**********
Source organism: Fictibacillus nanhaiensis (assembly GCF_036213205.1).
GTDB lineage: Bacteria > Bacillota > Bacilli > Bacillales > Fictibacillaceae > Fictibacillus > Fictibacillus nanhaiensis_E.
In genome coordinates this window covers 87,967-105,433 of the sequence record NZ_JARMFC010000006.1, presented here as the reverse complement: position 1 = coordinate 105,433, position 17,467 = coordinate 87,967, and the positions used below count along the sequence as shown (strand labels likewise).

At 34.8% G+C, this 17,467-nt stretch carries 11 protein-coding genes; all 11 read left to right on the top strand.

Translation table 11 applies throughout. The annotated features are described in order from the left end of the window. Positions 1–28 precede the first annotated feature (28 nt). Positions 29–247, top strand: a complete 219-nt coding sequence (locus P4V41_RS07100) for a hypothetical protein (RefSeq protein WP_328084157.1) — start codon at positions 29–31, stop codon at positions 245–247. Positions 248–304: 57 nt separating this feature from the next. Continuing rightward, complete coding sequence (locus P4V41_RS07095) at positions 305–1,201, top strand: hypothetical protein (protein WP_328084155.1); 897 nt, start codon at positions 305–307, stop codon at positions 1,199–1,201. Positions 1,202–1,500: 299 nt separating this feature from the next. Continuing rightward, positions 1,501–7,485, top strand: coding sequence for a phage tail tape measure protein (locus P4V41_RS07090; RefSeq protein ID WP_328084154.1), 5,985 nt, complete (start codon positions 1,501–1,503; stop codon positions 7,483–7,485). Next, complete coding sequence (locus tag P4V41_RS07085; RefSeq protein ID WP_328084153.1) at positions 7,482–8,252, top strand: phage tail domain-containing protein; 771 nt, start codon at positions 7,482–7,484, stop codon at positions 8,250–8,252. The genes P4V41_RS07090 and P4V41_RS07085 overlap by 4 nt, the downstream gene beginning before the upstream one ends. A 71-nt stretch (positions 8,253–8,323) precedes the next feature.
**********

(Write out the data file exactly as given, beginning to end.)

Source organism: Fictibacillus nanhaiensis (assembly GCF_036213205.1).
GTDB lineage: Bacteria > Bacillota > Bacilli > Bacillales > Fictibacillaceae > Fictibacillus > Fictibacillus nanhaiensis_E.
In genome coordinates this window covers 87,967-105,433 of the sequence record NZ_JARMFC010000006.1, presented here as the reverse complement: position 1 = coordinate 105,433, position 17,467 = coordinate 87,967, and the positions used below count along the sequence as shown (strand labels likewise).

At 34.8% G+C, this 17,467-nt stretch carries 11 protein-coding genes; all 11 read left to right on the top strand.

Translation table 11 applies throughout. The annotated features are described in order from the left end of the window. Positions 1–28 precede the first annotated feature (28 nt). Positions 29–247, top strand: a complete 219-nt coding sequence (locus P4V41_RS07100) for a hypothetical protein (RefSeq protein WP_328084157.1) — start codon at positions 29–31, stop codon at positions 245–247. Positions 248–304: 57 nt separating this feature from the next. Continuing rightward, complete coding sequence (locus P4V41_RS07095) at positions 305–1,201, top strand: hypothetical protein (protein WP_328084155.1); 897 nt, start codon at positions 305–307, stop codon at positions 1,199–1,201. Positions 1,202–1,500: 299 nt separating this feature from the next. Continuing rightward, positions 1,501–7,485, top strand: coding sequence for a phage tail tape measure protein (locus P4V41_RS07090; RefSeq protein ID WP_328084154.1), 5,985 nt, complete (start codon positions 1,501–1,503; stop codon positions 7,483–7,485). Next, complete coding sequence (locus tag P4V41_RS07085; RefSeq protein ID WP_328084153.1) at positions 7,482–8,252, top strand: phage tail domain-containing protein; 771 nt, start codon at positions 7,482–7,484, stop codon at positions 8,250–8,252. The genes P4V41_RS07090 and P4V41_RS07085 overlap by 4 nt, the downstream gene beginning before the upstream one ends. A 71-nt stretch (positions 8,253–8,323) precedes the next feature.